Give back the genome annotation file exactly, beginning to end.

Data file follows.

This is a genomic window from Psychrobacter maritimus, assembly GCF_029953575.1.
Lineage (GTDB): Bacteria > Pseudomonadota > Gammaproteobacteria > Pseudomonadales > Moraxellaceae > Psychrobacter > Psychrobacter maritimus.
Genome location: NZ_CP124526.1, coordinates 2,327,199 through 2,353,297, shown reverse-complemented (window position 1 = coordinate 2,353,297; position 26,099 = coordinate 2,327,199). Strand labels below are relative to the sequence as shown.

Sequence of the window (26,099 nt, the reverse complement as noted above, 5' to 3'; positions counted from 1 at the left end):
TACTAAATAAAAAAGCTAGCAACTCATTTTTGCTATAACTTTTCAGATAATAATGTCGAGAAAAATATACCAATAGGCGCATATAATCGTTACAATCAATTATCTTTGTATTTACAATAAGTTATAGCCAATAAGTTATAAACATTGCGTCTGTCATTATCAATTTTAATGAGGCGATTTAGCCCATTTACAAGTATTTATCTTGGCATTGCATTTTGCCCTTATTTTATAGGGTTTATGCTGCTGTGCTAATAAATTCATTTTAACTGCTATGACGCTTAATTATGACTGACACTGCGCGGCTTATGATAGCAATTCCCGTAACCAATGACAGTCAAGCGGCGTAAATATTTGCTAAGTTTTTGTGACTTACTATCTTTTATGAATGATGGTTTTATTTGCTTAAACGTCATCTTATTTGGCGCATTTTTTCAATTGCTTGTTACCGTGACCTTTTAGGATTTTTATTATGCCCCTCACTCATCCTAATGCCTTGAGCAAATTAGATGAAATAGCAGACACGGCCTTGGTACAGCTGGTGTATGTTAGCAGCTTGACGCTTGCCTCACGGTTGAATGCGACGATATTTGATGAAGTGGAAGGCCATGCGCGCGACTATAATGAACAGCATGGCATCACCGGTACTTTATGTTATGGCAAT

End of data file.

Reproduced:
This is a genomic window from Psychrobacter maritimus, assembly GCF_029953575.1.
Lineage (GTDB): Bacteria > Pseudomonadota > Gammaproteobacteria > Pseudomonadales > Moraxellaceae > Psychrobacter > Psychrobacter maritimus.
Genome location: NZ_CP124526.1, coordinates 2,327,199 through 2,353,297, shown reverse-complemented (window position 1 = coordinate 2,353,297; position 26,099 = coordinate 2,327,199). Strand labels below are relative to the sequence as shown.

Sequence of the window (26,099 nt, the reverse complement as noted above, 5' to 3'; positions counted from 1 at the left end):
TACTAAATAAAAAAGCTAGCAACTCATTTTTGCTATAACTTTTCAGATAATAATGTCGAGAAAAATATACCAATAGGCGCATATAATCGTTACAATCAATTATCTTTGTATTTACAATAAGTTATAGCCAATAAGTTATAAACATTGCGTCTGTCATTATCAATTTTAATGAGGCGATTTAGCCCATTTACAAGTATTTATCTTGGCATTGCATTTTGCCCTTATTTTATAGGGTTTATGCTGCTGTGCTAATAAATTCATTTTAACTGCTATGACGCTTAATTATGACTGACACTGCGCGGCTTATGATAGCAATTCCCGTAACCAATGACAGTCAAGCGGCGTAAATATTTGCTAAGTTTTTGTGACTTACTATCTTTTATGAATGATGGTTTTATTTGCTTAAACGTCATCTTATTTGGCGCATTTTTTCAATTGCTTGTTACCGTGACCTTTTAGGATTTTTATTATGCCCCTCACTCATCCTAATGCCTTGAGCAAATTAGATGAAATAGCAGACACGGCCTTGGTACAGCTGGTGTATGTTAGCAGCTTGACGCTTGCCTCACGGTTGAATGCGACGATATTTGATGAAGTGGAAGGCCATGCGCGCGACTATAATGAACAGCATGGCATCACCGGTACTTTATGTTATGGCAAT